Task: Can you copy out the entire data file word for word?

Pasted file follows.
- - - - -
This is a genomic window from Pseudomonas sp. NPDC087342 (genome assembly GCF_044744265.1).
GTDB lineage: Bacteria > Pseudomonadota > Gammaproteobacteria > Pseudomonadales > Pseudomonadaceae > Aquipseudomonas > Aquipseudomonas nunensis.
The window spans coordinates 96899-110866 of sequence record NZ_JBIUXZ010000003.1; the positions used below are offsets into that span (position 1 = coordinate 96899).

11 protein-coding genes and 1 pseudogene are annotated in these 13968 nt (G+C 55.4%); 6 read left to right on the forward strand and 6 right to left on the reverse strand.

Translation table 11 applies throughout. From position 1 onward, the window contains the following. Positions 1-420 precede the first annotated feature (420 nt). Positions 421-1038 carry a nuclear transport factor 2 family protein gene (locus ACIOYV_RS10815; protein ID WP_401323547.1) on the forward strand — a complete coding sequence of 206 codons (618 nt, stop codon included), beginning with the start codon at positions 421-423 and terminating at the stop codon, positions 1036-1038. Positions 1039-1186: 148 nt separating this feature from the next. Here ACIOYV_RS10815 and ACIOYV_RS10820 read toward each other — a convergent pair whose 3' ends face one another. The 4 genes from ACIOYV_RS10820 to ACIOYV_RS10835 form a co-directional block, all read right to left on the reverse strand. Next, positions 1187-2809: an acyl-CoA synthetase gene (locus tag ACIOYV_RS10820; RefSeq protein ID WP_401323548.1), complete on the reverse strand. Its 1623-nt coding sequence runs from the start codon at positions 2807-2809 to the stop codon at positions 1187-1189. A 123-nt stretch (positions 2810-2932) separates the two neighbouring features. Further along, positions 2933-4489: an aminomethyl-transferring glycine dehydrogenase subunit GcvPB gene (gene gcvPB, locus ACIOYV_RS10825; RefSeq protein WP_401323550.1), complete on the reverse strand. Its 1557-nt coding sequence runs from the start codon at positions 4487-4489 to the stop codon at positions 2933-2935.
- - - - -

This is a genomic window from Pseudomonas sp. NPDC087342 (genome assembly GCF_044744265.1).
GTDB lineage: Bacteria > Pseudomonadota > Gammaproteobacteria > Pseudomonadales > Pseudomonadaceae > Aquipseudomonas > Aquipseudomonas nunensis.
The window spans coordinates 96899-110866 of sequence record NZ_JBIUXZ010000003.1; the positions used below are offsets into that span (position 1 = coordinate 96899).

11 protein-coding genes and 1 pseudogene are annotated in these 13968 nt (G+C 55.4%); 6 read left to right on the forward strand and 6 right to left on the reverse strand.

Translation table 11 applies throughout. From position 1 onward, the window contains the following. Positions 1-420 precede the first annotated feature (420 nt). Positions 421-1038 carry a nuclear transport factor 2 family protein gene (locus ACIOYV_RS10815; protein ID WP_401323547.1) on the forward strand — a complete coding sequence of 206 codons (618 nt, stop codon included), beginning with the start codon at positions 421-423 and terminating at the stop codon, positions 1036-1038. Positions 1039-1186: 148 nt separating this feature from the next. Here ACIOYV_RS10815 and ACIOYV_RS10820 read toward each other — a convergent pair whose 3' ends face one another. The 4 genes from ACIOYV_RS10820 to ACIOYV_RS10835 form a co-directional block, all read right to left on the reverse strand. Next, positions 1187-2809: an acyl-CoA synthetase gene (locus tag ACIOYV_RS10820; RefSeq protein ID WP_401323548.1), complete on the reverse strand. Its 1623-nt coding sequence runs from the start codon at positions 2807-2809 to the stop codon at positions 1187-1189. A 123-nt stretch (positions 2810-2932) separates the two neighbouring features. Further along, positions 2933-4489: an aminomethyl-transferring glycine dehydrogenase subunit GcvPB gene (gene gcvPB, locus ACIOYV_RS10825; RefSeq protein WP_401323550.1), complete on the reverse strand. Its 1557-nt coding sequence runs from the start codon at positions 4487-4489 to the stop codon at positions 2933-2935.